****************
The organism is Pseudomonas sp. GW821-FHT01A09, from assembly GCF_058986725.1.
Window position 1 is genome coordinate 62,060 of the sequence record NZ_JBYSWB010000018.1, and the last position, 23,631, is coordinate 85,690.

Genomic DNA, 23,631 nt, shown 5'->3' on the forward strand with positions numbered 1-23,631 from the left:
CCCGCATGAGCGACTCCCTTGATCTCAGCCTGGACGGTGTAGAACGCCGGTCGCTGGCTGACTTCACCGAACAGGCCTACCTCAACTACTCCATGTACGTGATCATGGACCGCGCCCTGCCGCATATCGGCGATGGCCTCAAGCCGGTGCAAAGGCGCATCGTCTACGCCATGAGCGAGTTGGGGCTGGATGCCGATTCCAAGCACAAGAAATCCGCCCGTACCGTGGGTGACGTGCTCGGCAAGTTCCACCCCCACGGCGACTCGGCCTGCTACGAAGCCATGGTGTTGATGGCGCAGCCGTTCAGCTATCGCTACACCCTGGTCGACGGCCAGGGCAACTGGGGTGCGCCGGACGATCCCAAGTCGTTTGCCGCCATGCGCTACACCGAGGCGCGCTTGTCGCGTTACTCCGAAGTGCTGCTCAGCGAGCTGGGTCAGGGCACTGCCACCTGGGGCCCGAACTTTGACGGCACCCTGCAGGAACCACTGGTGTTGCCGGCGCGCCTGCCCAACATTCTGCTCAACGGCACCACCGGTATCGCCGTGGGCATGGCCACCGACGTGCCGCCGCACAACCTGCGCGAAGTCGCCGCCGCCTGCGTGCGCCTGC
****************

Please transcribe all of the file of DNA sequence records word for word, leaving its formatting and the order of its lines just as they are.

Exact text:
The organism is Pseudomonas sp. GW821-FHT01A09, from assembly GCF_058986725.1.
Window position 1 is genome coordinate 62,060 of the sequence record NZ_JBYSWB010000018.1, and the last position, 23,631, is coordinate 85,690.

Genomic DNA, 23,631 nt, shown 5'->3' on the forward strand with positions numbered 1-23,631 from the left:
CCCGCATGAGCGACTCCCTTGATCTCAGCCTGGACGGTGTAGAACGCCGGTCGCTGGCTGACTTCACCGAACAGGCCTACCTCAACTACTCCATGTACGTGATCATGGACCGCGCCCTGCCGCATATCGGCGATGGCCTCAAGCCGGTGCAAAGGCGCATCGTCTACGCCATGAGCGAGTTGGGGCTGGATGCCGATTCCAAGCACAAGAAATCCGCCCGTACCGTGGGTGACGTGCTCGGCAAGTTCCACCCCCACGGCGACTCGGCCTGCTACGAAGCCATGGTGTTGATGGCGCAGCCGTTCAGCTATCGCTACACCCTGGTCGACGGCCAGGGCAACTGGGGTGCGCCGGACGATCCCAAGTCGTTTGCCGCCATGCGCTACACCGAGGCGCGCTTGTCGCGTTACTCCGAAGTGCTGCTCAGCGAGCTGGGTCAGGGCACTGCCACCTGGGGCCCGAACTTTGACGGCACCCTGCAGGAACCACTGGTGTTGCCGGCGCGCCTGCCCAACATTCTGCTCAACGGCACCACCGGTATCGCCGTGGGCATGGCCACCGACGTGCCGCCGCACAACCTGCGCGAAGTCGCCGCCGCCTGCGTGCGCCTGC